When clicked, each button in the first column reveals a list of keys which may be used to reallocate the command. For example, instead of the default F9 for Mission Control, we may choose Right Shift.

When selecting a key, pressing on a modifier key (e.g. Control) adds that to the command. Re-allocation takes affect immediately. If a key (or combination) is used that conflicts with other operations, or previously allocated commands, a yellow warning triangle is displayed alongside the button.

Mission Control

Buttons in the second column for using the mouse as a means of control are initially unallocated. A dash is shown. Users may choose to have one or more of the above features activated with a mouse click. On my installation I may choose only Secondary Mouse Button or Middle Mouse Button. Connecting a mouse with more buttons and controls did not make any further options available.

If any of the control keys (Shift, Control, Option, Command) is pressed - alone or in combination - these also appear in the menu. They are accepted (or removed) by clicking the mouse.

Hot Corners

Specific actions may be allocated to any of the four corners of the screen in the same was as in the Desktop & Screensaver Preferences. As the cursor moves to the corner, an action is carried out. Options available are Mission Control, Application Windows, Desktop, Dashboard, Notification Center, Launchpad, Start Screensaver, Disable Screensaver, Put Display to Sleep and - (no action).

Mission Control


Mission Control manages Spaces. On new installations there is a single Space (plus Dashboard). On Macs that have used Spaces before, the same number is available after an update.

New Spaces can be added when Mission Control is being used - click the icon in the Dock - by moving the cursor towards the top right of the screen. A new, semi-transparent Space appears (using the desktop image from Space 1). By clicking in that new Space, it becomes active and is allocated a consecutive number (e.g. Desktop 7). This then also appears in Key Commands.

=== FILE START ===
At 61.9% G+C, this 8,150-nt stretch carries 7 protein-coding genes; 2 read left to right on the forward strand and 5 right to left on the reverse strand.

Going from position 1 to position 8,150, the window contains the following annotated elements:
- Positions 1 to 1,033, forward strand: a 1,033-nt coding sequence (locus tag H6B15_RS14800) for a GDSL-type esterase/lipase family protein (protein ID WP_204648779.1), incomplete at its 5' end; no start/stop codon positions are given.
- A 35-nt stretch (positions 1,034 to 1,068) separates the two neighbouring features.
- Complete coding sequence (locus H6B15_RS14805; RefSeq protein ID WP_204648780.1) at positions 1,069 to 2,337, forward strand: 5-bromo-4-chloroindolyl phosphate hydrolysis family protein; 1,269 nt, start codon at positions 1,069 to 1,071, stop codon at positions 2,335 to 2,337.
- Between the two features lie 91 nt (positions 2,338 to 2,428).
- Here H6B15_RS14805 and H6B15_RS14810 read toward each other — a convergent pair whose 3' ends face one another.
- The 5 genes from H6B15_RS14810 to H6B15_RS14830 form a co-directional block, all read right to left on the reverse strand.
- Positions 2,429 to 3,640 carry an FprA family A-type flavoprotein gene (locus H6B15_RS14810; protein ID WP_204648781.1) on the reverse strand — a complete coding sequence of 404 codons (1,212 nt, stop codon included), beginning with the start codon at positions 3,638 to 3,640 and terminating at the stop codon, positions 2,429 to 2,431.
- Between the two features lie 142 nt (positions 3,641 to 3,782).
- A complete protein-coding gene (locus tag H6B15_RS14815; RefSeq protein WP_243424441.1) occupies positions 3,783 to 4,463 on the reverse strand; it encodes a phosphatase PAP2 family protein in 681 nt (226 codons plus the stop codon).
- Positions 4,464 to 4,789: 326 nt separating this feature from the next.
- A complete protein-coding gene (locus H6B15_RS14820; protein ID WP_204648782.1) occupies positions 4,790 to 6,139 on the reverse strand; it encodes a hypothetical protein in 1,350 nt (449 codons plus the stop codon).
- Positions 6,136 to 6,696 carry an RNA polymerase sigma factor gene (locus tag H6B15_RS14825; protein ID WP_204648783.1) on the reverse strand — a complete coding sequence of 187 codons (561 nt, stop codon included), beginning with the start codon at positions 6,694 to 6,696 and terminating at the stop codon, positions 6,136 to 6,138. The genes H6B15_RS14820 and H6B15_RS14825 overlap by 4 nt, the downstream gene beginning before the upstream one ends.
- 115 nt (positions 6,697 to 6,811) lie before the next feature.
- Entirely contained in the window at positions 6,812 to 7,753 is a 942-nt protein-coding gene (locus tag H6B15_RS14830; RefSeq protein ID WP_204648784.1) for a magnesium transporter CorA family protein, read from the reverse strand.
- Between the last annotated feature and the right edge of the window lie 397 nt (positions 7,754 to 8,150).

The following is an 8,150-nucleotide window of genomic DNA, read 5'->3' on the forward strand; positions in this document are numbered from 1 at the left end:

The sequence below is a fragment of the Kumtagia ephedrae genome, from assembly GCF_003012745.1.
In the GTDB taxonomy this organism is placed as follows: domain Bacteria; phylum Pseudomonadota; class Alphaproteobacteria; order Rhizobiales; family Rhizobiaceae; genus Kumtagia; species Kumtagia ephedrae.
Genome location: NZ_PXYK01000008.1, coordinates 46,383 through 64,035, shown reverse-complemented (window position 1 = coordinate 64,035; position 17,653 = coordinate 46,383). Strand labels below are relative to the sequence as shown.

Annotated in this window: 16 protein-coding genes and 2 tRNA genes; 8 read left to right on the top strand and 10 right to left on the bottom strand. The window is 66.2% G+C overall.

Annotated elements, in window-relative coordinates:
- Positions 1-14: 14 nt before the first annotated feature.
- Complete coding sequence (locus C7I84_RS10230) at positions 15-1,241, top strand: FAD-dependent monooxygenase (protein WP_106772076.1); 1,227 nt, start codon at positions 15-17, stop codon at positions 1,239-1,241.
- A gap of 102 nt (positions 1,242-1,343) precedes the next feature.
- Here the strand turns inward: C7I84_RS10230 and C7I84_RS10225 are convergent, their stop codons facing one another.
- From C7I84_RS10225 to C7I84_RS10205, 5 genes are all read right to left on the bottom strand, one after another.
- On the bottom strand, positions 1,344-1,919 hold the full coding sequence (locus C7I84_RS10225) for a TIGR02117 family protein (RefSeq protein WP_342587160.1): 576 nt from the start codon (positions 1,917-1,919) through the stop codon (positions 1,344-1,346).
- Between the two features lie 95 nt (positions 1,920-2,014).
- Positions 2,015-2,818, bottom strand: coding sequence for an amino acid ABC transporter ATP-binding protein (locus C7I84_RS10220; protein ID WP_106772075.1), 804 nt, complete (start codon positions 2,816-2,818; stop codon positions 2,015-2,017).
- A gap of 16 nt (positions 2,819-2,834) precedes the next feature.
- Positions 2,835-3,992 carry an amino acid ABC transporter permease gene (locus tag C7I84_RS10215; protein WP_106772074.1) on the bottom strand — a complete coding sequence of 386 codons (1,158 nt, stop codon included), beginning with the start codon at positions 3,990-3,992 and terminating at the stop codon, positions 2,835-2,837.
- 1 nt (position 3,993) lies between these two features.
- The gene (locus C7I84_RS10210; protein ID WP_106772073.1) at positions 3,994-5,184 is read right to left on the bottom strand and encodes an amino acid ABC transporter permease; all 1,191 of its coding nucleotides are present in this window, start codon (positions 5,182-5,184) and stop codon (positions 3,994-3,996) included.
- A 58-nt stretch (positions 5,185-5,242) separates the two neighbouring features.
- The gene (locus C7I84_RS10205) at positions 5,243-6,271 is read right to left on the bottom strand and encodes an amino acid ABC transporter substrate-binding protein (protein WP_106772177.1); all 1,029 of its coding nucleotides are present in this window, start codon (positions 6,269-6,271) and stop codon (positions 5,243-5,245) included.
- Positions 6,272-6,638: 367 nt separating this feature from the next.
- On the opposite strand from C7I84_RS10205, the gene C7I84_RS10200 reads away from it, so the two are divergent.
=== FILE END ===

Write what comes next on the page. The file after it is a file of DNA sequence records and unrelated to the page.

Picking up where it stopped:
To remove a Space, slide the cursor towards the Space display when Mission Control is being used. An X will appear at the top left of the Space thumbnail. Clicking on this removes the Space.

Mission Control

When an application icon is shown in the Dock (open or not), click on the icon and use the Options menu to Assign the application to "All Desktops" (previously "All Spaces") or "This Desktop" or "None" (default).

As pointed out to me in an email from Greg of Imaja Software, when discussing an earlier version of OS X, another useful feature is that when Mission Control is used to view all open windows, the miniature views of the application panels can be enlarged by moving the cursor over the specific pane and pressing the space bar (as in Quick View).

See Also:

Graham K. Rogers teaches at the Faculty of Engineering, Mahidol University in Thailand where he is also Assistant Dean. He wrote in the Bangkok Post, Database supplement on IT subjects. For the last seven years of Database he wrote a column on Apple and Macs.



Made on Mac

For further information, e-mail to

information Tag

Back to eXtensions
Back to Home Page